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@Emile It doesn't matter what you think of Wikipedia, the context for when I say "Wiki stuff"in my answer is related to the Wiki Bible. Again it doeesn't matter what the reliability of Wikipedia is, the Wiki Bible is a different project. Like I said, "I have a hard time trusting some of the other translations out there." I definitely wouldn't trust the Wiki Bible because there is no accountability. Anyone who thinks they can do it, will do it and then, yes, it may be corrected (or made worse) over time but it is easy for just about anyone to get published as a Bible translator or editor. –  Nicolás Carlo Jan 20 '12 at 19:15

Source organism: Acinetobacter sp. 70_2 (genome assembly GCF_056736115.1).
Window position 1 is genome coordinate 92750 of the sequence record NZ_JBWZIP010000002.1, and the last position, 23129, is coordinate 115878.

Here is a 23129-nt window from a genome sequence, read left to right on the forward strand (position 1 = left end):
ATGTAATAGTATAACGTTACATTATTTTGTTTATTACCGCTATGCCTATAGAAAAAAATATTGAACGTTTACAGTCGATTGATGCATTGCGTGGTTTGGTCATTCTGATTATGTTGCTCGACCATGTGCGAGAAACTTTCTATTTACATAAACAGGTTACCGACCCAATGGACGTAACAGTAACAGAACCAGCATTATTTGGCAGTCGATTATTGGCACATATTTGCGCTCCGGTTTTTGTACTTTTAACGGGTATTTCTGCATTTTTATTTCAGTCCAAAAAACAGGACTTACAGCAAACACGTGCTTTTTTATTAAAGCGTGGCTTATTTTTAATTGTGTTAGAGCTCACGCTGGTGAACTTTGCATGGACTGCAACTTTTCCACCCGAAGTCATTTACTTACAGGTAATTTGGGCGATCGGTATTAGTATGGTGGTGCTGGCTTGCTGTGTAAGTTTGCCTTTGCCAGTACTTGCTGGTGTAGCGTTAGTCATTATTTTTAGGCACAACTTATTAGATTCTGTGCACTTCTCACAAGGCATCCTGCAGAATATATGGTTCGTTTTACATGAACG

"I would steer clear of Wiki stuff." "My advice, don't take WIKI anything without a grain of salt." Those are the quotes I'm responding too. It matters what you think, but not what I think? –  Emile Jan 20 '12 at 19:25
    
@Emile I am not trying to pick a fight here. All I am saying is, the context for my answer is the Wiki Bible which you say you don't even know about. That is why it doesn't matter what you think of Wikipedia. If someone opens a Wikipedia related question, and I said something against that and you countered my answer there, then your comment would be relevant, but really here, the OP asked specifically about the Wiki Bible. Anyway, again, I am not trying to pick a fight or to offend you. –  Nicolás Carlo Jan 20 '12 at 20:10